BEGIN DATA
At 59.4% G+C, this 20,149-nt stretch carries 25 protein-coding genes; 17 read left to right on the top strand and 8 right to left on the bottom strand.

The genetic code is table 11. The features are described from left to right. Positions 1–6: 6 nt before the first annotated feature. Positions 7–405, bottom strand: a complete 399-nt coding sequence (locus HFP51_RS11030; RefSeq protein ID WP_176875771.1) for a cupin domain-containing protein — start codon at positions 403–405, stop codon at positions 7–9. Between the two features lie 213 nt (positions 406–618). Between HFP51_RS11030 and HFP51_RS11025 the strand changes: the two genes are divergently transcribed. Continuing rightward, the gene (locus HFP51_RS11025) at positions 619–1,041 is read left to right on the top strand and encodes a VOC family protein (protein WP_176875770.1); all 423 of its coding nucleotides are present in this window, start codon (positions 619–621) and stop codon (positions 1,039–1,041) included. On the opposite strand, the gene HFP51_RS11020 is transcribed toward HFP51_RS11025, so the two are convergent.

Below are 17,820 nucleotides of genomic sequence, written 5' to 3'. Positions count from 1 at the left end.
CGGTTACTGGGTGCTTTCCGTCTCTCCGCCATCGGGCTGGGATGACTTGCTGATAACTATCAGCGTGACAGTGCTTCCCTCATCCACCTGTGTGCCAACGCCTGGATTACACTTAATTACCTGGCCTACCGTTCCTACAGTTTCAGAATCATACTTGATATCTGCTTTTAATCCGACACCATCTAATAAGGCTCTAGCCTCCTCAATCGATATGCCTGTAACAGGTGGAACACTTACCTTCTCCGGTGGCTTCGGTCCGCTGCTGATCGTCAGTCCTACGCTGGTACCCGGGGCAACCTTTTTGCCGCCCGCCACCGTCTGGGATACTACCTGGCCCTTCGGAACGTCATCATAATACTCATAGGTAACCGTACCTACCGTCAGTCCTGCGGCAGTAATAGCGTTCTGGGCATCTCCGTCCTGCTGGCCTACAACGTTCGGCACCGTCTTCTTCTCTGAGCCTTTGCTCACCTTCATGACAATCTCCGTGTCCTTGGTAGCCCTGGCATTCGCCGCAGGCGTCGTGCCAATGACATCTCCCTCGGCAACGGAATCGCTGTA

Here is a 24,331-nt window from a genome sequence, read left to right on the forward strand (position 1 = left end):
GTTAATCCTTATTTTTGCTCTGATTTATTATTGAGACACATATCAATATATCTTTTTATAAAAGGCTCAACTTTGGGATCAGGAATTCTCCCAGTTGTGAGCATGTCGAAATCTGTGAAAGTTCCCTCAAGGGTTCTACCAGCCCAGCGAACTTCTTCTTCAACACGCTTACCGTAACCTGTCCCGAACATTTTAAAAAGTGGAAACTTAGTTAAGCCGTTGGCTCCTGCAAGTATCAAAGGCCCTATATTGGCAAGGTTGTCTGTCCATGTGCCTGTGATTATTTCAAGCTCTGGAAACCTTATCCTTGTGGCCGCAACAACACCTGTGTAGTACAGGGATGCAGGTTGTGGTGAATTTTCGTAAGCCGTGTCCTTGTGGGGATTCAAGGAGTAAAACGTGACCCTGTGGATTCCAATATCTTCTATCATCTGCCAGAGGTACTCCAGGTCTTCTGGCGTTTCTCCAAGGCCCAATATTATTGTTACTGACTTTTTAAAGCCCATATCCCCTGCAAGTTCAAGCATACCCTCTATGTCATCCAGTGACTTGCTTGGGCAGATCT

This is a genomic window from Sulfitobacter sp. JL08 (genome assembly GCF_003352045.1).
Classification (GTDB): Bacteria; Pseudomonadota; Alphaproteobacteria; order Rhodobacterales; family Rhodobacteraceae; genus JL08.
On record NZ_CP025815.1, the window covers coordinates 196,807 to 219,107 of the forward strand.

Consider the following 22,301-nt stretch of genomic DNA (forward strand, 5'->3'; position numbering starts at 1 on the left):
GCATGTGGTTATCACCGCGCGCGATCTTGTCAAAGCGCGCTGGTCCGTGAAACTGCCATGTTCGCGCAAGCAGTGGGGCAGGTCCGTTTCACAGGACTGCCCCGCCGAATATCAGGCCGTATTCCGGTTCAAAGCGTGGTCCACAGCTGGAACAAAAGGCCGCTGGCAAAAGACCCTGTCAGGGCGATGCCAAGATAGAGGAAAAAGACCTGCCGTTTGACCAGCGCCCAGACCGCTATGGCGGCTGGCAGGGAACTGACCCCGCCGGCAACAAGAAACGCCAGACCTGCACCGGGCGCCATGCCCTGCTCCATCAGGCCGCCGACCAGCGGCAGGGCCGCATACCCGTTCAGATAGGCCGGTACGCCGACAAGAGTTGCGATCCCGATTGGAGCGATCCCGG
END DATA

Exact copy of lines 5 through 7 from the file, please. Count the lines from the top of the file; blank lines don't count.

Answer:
Here is a 24,331-nt window from a genome sequence, read left to right on the forward strand (position 1 = left end):
GTTAATCCTTATTTTTGCTCTGATTTATTATTGAGACACATATCAATATATCTTTTTATAAAAGGCTCAACTTTGGGATCAGGAATTCTCCCAGTTGTGAGCATGTCGAAATCTGTGAAAGTTCCCTCAAGGGTTCTACCAGCCCAGCGAACTTCTTCTTCAACACGCTTACCGTAACCTGTCCCGAACATTTTAAAAAGTGGAAACTTAGTTAAGCCGTTGGCTCCTGCAAGTATCAAAGGCCCTATATTGGCAAGGTTGTCTGTCCATGTGCCTGTGATTATTTCAAGCTCTGGAAACCTTATCCTTGTGGCCGCAACAACACCTGTGTAGTACAGGGATGCAGGTTGTGGTGAATTTTCGTAAGCCGTGTCCTTGTGGGGATTCAAGGAGTAAAACGTGACCCTGTGGATTCCAATATCTTCTATCATCTGCCAGAGGTACTCCAGGTCTTCTGGCGTTTCTCCAAGGCCCAATATTATTGTTACTGACTTTTTAAAGCCCATATCCCCTGCAAGTTCAAGCATACCCTCTATGTCATCCAGTGACTTGCTTGGGCAGATCT

This is a genomic window from Sulfitobacter sp. JL08 (genome assembly GCF_003352045.1).